“She’s obviously talented,” the art teacher informed Mother during my fourth-grade teacher conference, and Mother hung her
head, her white-gloved hand tightening around the Ivory soap sculpture I had fashioned into a Campbell’s soup can. By the
time we walked out to the car, my sculpture had melted under the wrath of Mother’s grasp.
Growing up in Dowser, a little southwestern Michigan town whose only distinction was an award-winning badminton team, I took
every art class the high school offered. I even managed to win a few “prestigious” awards: the Dorothy Maloney Fellowship
for Duck Drawings; the Hardings Grocery Store Cuts of Meat Award; and the Southwestern Michigan Lookalike Contest, where I
painted the assemblymen in drag and almost got Mother kicked out of the Women’s League.
All this might sound heady and exciting, except that in our stuffy little farming community, the liberal arts were looked
upon as a minor sin. Mother squirmed each time I brought home another award, while my older sister, Laurel, sighed and squared
her shoulders, knowing it was up to her to do something with her life, since I was so obviously throwing mine away.
I slid through my senior year with Cs and Ds, skipped graduation, and hitchhiked down to the Greyhound station, where I made
a one-way reservation to Farmington, New Mexico, the farthest my money would take me. I wore my lucky peasant blouse and carried
my new Kmart suitcase, stuffed with art supplies, stray earrings, photocopies of Frida Kahlo’s paintings, and a brand-new
Things didn’t quite work out as planned. Trying to make it in the art world is like trying to have an orgasm when you’re not
in the mood: You strain and struggle and twist yourself into impossible positions until you almost, almost (oh god, oh yes,
oh plllleeeassee) get there. But you never quite manage, and instead of being blissed-out on pleasure, you find yourself attending
other people’s shows and pretending to be happy for them when all you want to do is give them a swift kick in the ass.
That’s what happened to me. I lost my orgasm. My resolve followed shortly afterward, along with my standards. I started settling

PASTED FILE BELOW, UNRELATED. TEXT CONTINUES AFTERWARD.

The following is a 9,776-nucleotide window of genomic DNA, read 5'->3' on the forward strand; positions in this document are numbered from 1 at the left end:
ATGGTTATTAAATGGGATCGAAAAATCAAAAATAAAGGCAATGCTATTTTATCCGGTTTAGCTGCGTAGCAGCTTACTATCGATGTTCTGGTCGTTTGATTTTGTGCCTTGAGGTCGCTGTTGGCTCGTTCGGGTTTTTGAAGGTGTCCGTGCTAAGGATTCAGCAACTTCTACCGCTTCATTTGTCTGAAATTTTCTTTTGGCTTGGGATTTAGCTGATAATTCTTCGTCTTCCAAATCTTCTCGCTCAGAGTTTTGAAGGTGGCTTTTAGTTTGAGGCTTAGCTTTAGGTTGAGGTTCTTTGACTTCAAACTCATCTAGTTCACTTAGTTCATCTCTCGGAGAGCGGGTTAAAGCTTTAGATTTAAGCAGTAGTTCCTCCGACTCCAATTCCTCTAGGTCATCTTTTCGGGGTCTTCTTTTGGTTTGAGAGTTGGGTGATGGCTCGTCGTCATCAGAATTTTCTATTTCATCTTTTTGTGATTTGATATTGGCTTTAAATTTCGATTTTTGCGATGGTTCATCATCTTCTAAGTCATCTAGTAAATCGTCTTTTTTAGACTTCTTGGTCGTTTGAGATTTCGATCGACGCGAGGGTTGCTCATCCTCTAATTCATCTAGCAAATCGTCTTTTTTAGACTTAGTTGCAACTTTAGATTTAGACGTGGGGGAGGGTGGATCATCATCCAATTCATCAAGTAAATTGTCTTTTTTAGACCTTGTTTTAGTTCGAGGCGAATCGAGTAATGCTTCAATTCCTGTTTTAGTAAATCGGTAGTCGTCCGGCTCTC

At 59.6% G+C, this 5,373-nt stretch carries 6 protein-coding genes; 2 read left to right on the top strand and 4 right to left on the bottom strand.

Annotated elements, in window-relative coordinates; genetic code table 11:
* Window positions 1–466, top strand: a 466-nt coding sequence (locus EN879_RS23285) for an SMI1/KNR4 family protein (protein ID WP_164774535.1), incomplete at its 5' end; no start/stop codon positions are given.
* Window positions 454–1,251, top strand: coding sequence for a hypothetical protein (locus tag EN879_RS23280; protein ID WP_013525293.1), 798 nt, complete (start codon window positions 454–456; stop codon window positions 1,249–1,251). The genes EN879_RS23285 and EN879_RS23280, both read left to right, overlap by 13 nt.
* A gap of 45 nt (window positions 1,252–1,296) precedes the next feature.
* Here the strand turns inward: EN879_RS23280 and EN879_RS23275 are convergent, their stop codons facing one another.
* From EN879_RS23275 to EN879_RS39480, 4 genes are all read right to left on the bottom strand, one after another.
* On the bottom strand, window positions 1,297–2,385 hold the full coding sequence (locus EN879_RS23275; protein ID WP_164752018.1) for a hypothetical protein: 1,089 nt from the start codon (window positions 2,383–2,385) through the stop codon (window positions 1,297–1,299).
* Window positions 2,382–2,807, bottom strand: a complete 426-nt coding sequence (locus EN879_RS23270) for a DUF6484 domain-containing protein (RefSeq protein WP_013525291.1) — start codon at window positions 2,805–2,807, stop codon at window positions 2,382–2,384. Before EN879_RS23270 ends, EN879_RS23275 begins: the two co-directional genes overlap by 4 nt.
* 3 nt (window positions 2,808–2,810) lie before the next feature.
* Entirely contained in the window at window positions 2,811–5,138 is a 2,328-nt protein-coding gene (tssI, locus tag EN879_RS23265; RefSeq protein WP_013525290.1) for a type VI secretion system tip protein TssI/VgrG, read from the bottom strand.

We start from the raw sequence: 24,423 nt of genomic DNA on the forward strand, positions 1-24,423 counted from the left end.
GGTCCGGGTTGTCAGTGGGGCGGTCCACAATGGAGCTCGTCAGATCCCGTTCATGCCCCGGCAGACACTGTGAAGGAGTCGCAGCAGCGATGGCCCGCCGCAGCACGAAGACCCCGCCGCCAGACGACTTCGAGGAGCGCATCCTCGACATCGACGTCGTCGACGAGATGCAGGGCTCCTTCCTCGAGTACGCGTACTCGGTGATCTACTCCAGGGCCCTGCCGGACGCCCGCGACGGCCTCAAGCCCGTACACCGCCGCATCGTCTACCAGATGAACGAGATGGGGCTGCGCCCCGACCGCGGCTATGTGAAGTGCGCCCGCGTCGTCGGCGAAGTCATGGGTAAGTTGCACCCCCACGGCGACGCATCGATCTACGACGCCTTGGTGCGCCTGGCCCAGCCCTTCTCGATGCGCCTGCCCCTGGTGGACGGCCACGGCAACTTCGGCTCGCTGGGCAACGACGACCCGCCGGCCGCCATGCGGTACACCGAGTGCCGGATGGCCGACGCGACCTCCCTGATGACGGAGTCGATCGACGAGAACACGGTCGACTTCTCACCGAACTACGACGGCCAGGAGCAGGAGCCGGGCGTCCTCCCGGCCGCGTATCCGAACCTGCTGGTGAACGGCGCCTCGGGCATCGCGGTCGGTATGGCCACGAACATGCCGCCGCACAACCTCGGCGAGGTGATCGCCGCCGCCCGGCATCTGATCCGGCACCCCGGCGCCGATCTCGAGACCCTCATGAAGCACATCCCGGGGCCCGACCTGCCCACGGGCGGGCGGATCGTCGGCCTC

for a little less here, a lot less there, and before I knew it, I found myself living in Alaska, a state so far removed it’s
not even included on national weather maps.
Then I met Barry and
lost my steam. Years passed in a blur and the minute Jay-Jay popped his head from between my legs, it was sore nipples, sleepless
nights, and Barry and me arguing about whose turn it was to buy diapers. Our arguments quickly escalated until he moved into
a shabby apartment in Spenard, a down-on-your-luck neighborhood famous for its cheap hookers and even cheaper drugs, and I
bought a shabby trailer less than a mile away. This is typical of Barry and me. We’ve been divorced almost three years yet
neither one of us has the gumption to move on. We claim that this is so Jay-Jay can move back and forth between us but really
it’s because we don’t know how to let go. Sometimes, I’m ashamed to admit, we still…
Whew, there’s the groan of the school bus grinding its way up the hill by Westchester Lagoon. In a minute Jay-Jay will charge
through the door. “Mom,” he’ll scream, demanding food and attention, love and understanding. And I’ll give it to him, messily,
badly, my hair falling down, my armpits reeking because I forgot to put on deodorant this morning. Jay-Jay is tall and blond,
his legs starting to thin, poor kid. He’s caught in that awkward stumble of pulling away from the cute-little-boy stage. He’s
choosy about food and movies, and so good-natured it’s easy to forget how smart he really is. He’s just Jay-Jay, a skinny
kid with freckles who picks his nose when he thinks no one’s looking. He smells of milk and grass. What I like is the smell
of his feet. Embarrassing, but while he sleeps I sometimes sneak into his room, lift his foot to my face, close my eyes, and
inhale: subtle and slightly sweet, not yet sour, a bit musky.
Soon he’ll wear huge sneakers and clomp around the house. He’ll smell of sweat and get pimples and hard-ons. He’ll jack off
in the bathroom and borrow the car without asking, while I sit home reading trashy magazines, hoping and praying that he doesn’t
turn out to be as big an asshole as his father.
Alaska Airlines Visa bill: OVERDUE!
JCPenney credit card bill: PAST DUE!
Anchorage Pet Emergency bill: DELINQUENT!
Ken doll, with the head cut off
Sex and the City
DVD covered in ketchup
Wednesday, Sept. 21
It’s 9:30 a.m. on a sunny autumn day, and I’m sitting at a cleared space on the kitchen table, munching on Chex Mix and watching
the dog dig holes in Mr. and Mrs. Nice’s yard. It’s almost time to pull on my wrinkled blouse and stained apron and head out
My food service career began over fifteen years ago at a truck stop in Camp Verde, Arizona.
I thought, and a perfect way to supplement my art, which I was sure was about to take off.
When it didn’t, I hit the road and spent the next three years following the festival circuit in the summer and waitressing
during the winters. I spent my days out in the desert sketching naked men I picked up in bars, transforming their tired bodies